Does anyone recall the origins of the “cc” option in our emails? Before the advent of copying machines, initially known ubiquitously as Xerox machines, when typing a letter lawyers would insert carbon paper between two sheets of paper. When the typewriter keys struck the top sheet, the carbon paper imprinted the letters and words on the bottom sheet to create a copy. The letter included a “cc,” or “carbon copy,” identifying the persons who received copies.
This cumbersome carbon-copy process necessarily limited the scope and number of persons receiving copies. But when the “cc” concept carried over to email communications, its limited scope did not. Today, any corporate employee can easily copy an in-house lawyer on emails where the primary recipient is a non-lawyer. And this opportunity creates privilege issues for in-house lawyers because courts question whether an employee’s email sent to a lawyer as a secondary recipient was truly seeking legal advice.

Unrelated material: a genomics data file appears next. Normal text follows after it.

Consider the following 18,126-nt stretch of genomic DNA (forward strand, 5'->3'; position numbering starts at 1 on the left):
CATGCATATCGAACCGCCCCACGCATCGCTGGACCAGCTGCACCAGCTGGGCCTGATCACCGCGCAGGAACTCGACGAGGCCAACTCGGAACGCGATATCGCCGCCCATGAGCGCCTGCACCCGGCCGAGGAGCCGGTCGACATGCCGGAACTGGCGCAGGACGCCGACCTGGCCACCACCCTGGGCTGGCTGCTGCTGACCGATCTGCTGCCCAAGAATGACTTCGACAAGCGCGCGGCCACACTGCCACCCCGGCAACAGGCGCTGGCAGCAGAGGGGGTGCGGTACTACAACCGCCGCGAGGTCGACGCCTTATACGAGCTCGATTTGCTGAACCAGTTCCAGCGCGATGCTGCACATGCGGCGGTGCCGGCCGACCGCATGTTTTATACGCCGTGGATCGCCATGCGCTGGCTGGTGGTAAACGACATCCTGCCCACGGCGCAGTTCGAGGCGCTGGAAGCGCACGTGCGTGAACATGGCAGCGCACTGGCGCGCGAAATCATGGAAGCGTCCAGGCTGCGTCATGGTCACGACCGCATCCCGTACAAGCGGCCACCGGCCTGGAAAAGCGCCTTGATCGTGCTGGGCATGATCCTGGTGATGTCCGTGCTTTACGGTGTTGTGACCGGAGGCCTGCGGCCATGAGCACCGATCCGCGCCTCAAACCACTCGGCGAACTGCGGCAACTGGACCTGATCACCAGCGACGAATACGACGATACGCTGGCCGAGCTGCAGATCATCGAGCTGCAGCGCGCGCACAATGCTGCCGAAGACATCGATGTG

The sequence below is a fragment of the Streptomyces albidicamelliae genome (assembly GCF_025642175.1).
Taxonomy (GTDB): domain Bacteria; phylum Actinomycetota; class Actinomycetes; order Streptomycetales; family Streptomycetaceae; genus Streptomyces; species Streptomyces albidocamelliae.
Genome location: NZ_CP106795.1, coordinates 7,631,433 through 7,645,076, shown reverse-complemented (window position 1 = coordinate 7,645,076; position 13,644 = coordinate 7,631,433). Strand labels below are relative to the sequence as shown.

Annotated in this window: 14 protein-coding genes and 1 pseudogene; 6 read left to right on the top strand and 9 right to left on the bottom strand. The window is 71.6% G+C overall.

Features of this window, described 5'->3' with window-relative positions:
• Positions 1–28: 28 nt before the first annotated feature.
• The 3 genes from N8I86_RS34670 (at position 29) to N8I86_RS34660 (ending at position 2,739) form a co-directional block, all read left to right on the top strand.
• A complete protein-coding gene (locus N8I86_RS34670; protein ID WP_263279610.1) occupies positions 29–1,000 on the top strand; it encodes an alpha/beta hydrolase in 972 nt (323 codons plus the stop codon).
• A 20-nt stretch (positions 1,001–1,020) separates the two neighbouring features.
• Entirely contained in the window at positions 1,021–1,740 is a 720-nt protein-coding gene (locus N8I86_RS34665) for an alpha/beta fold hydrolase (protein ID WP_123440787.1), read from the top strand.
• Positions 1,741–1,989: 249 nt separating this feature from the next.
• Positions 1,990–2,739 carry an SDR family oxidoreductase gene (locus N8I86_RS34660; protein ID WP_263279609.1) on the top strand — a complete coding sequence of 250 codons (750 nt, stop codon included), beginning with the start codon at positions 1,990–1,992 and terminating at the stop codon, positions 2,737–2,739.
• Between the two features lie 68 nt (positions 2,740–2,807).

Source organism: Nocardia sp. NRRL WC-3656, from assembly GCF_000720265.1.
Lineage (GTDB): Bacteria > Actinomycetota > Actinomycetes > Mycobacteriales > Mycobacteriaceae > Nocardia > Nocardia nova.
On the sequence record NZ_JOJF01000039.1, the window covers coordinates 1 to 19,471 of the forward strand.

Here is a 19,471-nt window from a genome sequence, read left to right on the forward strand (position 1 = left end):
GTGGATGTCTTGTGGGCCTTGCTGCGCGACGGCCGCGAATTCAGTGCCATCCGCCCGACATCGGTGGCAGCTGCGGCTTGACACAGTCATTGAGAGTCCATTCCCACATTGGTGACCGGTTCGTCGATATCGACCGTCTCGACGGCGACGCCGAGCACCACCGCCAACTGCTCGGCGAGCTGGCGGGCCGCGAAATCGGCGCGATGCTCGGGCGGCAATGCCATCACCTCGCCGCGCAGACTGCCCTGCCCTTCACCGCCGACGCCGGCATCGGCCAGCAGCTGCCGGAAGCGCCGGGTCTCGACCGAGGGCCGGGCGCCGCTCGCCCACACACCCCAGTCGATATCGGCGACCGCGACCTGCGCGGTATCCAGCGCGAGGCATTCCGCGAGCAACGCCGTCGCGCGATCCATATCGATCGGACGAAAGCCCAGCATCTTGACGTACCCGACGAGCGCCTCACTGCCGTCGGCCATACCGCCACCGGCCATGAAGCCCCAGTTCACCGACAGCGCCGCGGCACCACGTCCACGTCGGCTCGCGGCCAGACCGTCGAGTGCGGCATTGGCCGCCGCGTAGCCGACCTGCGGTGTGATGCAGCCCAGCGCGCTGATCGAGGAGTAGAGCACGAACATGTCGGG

In my latest Privilege Place column, published in Today’s General Counsel, I discuss the issues with cc’ing in-house lawyers, the associated legal-advice conundrum, and offer tips for securing the privilege in these situations. You may access the article here. Hope you find it useful.